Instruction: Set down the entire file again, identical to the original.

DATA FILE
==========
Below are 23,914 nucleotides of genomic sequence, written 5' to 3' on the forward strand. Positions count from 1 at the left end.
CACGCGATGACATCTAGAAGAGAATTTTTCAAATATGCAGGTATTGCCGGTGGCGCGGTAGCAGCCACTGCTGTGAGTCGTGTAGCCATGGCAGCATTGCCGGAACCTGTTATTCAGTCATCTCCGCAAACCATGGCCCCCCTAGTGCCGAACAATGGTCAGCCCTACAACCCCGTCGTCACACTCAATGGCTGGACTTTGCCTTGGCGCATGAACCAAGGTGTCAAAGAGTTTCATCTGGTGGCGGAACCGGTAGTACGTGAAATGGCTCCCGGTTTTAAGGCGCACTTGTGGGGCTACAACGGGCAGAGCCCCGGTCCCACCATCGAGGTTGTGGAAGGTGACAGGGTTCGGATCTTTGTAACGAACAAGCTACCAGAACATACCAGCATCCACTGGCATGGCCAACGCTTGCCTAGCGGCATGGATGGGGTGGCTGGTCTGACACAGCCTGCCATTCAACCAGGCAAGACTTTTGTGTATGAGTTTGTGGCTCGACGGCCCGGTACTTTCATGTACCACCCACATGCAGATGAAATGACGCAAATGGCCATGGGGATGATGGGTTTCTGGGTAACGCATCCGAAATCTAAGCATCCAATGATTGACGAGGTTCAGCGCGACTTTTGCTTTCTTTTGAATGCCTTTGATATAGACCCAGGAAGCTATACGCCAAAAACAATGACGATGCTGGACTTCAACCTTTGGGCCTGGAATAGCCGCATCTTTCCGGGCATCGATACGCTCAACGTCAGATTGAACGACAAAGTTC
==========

Below are 23,914 nucleotides of genomic sequence, written 5' to 3' on the forward strand. Positions count from 1 at the left end.
CACGCGATGACATCTAGAAGAGAATTTTTCAAATATGCAGGTATTGCCGGTGGCGCGGTAGCAGCCACTGCTGTGAGTCGTGTAGCCATGGCAGCATTGCCGGAACCTGTTATTCAGTCATCTCCGCAAACCATGGCCCCCCTAGTGCCGAACAATGGTCAGCCCTACAACCCCGTCGTCACACTCAATGGCTGGACTTTGCCTTGGCGCATGAACCAAGGTGTCAAAGAGTTTCATCTGGTGGCGGAACCGGTAGTACGTGAAATGGCTCCCGGTTTTAAGGCGCACTTGTGGGGCTACAACGGGCAGAGCCCCGGTCCCACCATCGAGGTTGTGGAAGGTGACAGGGTTCGGATCTTTGTAACGAACAAGCTACCAGAACATACCAGCATCCACTGGCATGGCCAACGCTTGCCTAGCGGCATGGATGGGGTGGCTGGTCTGACACAGCCTGCCATTCAACCAGGCAAGACTTTTGTGTATGAGTTTGTGGCTCGACGGCCCGGTACTTTCATGTACCACCCACATGCAGATGAAATGACGCAAATGGCCATGGGGATGATGGGTTTCTGGGTAACGCATCCGAAATCTAAGCATCCAATGATTGACGAGGTTCAGCGCGACTTTTGCTTTCTTTTGAATGCCTTTGATATAGACCCAGGAAGCTATACGCCAAAAACAATGACGATGCTGGACTTCAACCTTTGGGCCTGGAATAGCCGCATCTTTCCGGGCATCGATACGCTCAACGTCAGATTGAACGACAAAGTTC